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Work "Royal" Vase
Department of Decorative Arts: 18th century: neoclassicism
© 1996 RMN / Martine Beck-Coppola
18th century: neoclassicism
Probably delivered as an "ornamental vase," this monumental piece was produced at the Sèvres Manufactory circa 1768-70 during a period of formal renewal. It is topped by a crown and decorated with handles in the shape of turtledoves. The painted decoration, inspired by François Boucher, is attributed to the painters Charles-Nicolas Dodin (1734-1802) and Jean-Baptiste-Etienne Genest (died 1789). This "royal" vase is characteristic of the introduction of neoclassicism at Sèvres.
An innovative shape
After 1762, new shapes appeared. Their perfect balance breaks away from the Rocaille repertory. This revolution may be explained by the activity of Etienne-Maurice Falconet, who had been in charge of the sculpture workshop since 1747 at the manufactory as a designer of models. The new vases that he perfected were inspired by the decorative vocabulary of architecture and sculpture, and were to be decisively influential. The "turtledove vase" (as it was called in the nineteenth century) or "royal vase" is made up of a projecting rectangular string-course that stands upon brackets in the shape of acanthus leaves, and from which rises an unfluted column. This sober form, of which the plaster model is conserved at the manufactory, is highlighted by decorative details such as the royal crown, which serves as a cover, and the billing turtle-doves on each side. It is entirely plausible to attribute the inspiration of these doves to those of the famous Meissen manufactory, since the Sèvres artists knew the work of their German counterparts quite well.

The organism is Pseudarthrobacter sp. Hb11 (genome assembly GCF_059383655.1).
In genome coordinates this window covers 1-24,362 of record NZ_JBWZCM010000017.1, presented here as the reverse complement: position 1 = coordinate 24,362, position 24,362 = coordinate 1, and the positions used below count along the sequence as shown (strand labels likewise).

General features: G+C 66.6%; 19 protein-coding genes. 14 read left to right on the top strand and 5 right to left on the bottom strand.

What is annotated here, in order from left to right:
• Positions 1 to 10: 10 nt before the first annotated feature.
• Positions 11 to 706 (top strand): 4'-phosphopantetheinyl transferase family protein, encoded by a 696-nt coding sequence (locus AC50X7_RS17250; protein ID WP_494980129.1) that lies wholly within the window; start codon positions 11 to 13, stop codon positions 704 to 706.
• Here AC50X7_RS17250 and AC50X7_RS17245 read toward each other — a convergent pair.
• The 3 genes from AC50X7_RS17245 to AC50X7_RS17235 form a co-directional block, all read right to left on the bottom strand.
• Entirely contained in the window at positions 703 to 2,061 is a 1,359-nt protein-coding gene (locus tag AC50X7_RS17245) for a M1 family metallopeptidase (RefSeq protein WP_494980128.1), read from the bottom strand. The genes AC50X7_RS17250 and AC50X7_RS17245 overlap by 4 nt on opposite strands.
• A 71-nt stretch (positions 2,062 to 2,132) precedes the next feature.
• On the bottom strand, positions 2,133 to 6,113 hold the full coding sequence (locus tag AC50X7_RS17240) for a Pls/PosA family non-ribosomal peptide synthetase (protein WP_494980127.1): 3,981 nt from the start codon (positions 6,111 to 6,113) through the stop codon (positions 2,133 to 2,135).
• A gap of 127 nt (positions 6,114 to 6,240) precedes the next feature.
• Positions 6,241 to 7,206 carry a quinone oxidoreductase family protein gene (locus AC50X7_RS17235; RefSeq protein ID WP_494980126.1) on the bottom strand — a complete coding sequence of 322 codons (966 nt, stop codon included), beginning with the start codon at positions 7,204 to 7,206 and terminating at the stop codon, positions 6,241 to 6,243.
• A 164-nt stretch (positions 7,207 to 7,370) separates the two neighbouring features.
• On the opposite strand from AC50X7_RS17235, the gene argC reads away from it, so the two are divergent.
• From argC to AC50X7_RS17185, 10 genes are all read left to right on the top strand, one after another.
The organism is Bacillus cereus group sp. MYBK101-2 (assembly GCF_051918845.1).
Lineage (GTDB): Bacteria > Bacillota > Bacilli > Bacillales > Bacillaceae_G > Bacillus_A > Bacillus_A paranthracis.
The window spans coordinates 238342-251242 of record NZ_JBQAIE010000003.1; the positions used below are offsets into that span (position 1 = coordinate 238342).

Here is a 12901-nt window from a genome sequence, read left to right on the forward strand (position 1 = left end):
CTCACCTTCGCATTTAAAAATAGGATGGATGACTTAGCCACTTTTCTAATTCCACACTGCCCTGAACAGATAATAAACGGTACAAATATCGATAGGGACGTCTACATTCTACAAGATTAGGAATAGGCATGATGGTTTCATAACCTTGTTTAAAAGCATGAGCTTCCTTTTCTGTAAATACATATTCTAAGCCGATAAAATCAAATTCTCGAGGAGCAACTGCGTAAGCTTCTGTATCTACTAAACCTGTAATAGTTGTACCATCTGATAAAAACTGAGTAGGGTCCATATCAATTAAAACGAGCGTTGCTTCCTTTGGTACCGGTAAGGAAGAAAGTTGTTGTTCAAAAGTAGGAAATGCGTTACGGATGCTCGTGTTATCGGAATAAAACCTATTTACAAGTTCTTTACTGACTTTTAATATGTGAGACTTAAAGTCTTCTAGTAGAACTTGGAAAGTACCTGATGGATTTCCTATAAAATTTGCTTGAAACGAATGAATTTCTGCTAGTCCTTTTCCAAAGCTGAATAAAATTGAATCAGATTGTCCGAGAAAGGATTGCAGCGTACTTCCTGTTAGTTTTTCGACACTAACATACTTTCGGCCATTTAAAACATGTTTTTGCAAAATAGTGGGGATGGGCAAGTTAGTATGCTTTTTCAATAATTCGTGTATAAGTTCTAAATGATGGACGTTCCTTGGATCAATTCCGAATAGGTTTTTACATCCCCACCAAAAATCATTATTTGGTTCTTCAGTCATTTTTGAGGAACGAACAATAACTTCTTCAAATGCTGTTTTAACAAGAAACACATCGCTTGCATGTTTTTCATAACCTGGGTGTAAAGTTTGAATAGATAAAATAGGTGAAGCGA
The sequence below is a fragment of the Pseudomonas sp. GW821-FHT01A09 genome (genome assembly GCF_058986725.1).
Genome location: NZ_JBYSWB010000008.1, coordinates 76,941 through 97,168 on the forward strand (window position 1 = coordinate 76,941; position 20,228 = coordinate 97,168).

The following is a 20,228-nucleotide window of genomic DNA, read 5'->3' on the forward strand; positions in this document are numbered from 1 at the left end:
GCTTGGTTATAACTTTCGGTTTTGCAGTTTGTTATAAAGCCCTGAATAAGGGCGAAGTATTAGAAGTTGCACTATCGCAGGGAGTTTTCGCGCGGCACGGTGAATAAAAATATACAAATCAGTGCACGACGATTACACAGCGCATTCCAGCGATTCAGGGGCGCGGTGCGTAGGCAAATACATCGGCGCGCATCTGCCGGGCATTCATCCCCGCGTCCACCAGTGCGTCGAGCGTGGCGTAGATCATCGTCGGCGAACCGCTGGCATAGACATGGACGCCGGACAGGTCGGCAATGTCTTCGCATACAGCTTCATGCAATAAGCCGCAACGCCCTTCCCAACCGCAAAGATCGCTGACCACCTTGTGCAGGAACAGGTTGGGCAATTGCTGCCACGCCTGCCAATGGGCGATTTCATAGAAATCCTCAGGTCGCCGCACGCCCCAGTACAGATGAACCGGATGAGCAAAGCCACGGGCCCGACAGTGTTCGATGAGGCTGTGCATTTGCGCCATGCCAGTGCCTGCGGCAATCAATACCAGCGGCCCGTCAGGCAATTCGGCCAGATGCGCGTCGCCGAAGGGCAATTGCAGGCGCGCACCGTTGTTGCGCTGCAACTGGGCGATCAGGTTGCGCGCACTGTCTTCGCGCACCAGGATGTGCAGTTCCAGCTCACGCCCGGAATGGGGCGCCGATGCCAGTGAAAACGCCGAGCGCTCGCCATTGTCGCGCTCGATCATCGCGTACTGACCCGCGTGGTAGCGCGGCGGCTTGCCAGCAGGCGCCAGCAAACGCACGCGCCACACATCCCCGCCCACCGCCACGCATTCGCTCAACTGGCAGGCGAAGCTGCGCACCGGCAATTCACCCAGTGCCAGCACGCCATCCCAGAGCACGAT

Cartouches inspired by François Boucher
Set against a "new blue" ground, two cartouches adorn the cylindrical body of this vase. The first shows two seated putti holding a shield with two overlapping hearts that have been pierced by an arrow. The scene takes place in a landscape through which flows a river. This cartouche may be attributed to Charles-Nicolas Dodin (1734-1803). The cupid holding a bow is taken from one of the plates of the Quatrième Livre des Groupes d'Enfants, engraved by Pierre Aveline, after François Boucher. The cupid to the right, reproduced in an engraving by Louis-Félix de La Rue, is also taken from a work by Boucher, L'Esté. Furthermore, the shield with the hearts and the arrow is also to be found on the colored cartouche of an oval bowl from 1757 and on the underside of a porcelain snuffbox from 1798, in the Wallace Collection, London.
Along the projecting string-course, four medallions are linked by gilt garlands in relief that hang from the beaks of the turtledoves. These medallions are adorned with monochrome male and female silhouettes on a brown ground, in the manner of antique cameos. The fashion of this type of ornamentation began in Sèvres circa 1768. The medallions of the vase in the Louvre are undoubtedly the work of Jean-Baptiste-Etienne Genest, head of the manufactory's painting workshop as of 1753. Similar cameos are to be found on a teapot and a goblet from 1769, conserved in the Wallace Collection, in London, as well as on a pair of vases from Waddesdon Manor.
BibliographyUn défi au goût, Musée du Louvre, Paris, Editions de la Réunion des musées nationaux, 1997, p. 94.
Cinq années d'enrichissement du patrimoine national 1975 - 1980, Paris, Grand Palais, 1980, p. 133.
Brunet M., Preaud T., Sèvres. Des origines à nos jours, Fribourg, Office du livre, 1978, p. 102 - 103.
H. 51 cm; W. 28.5 cm; D. 25 cm
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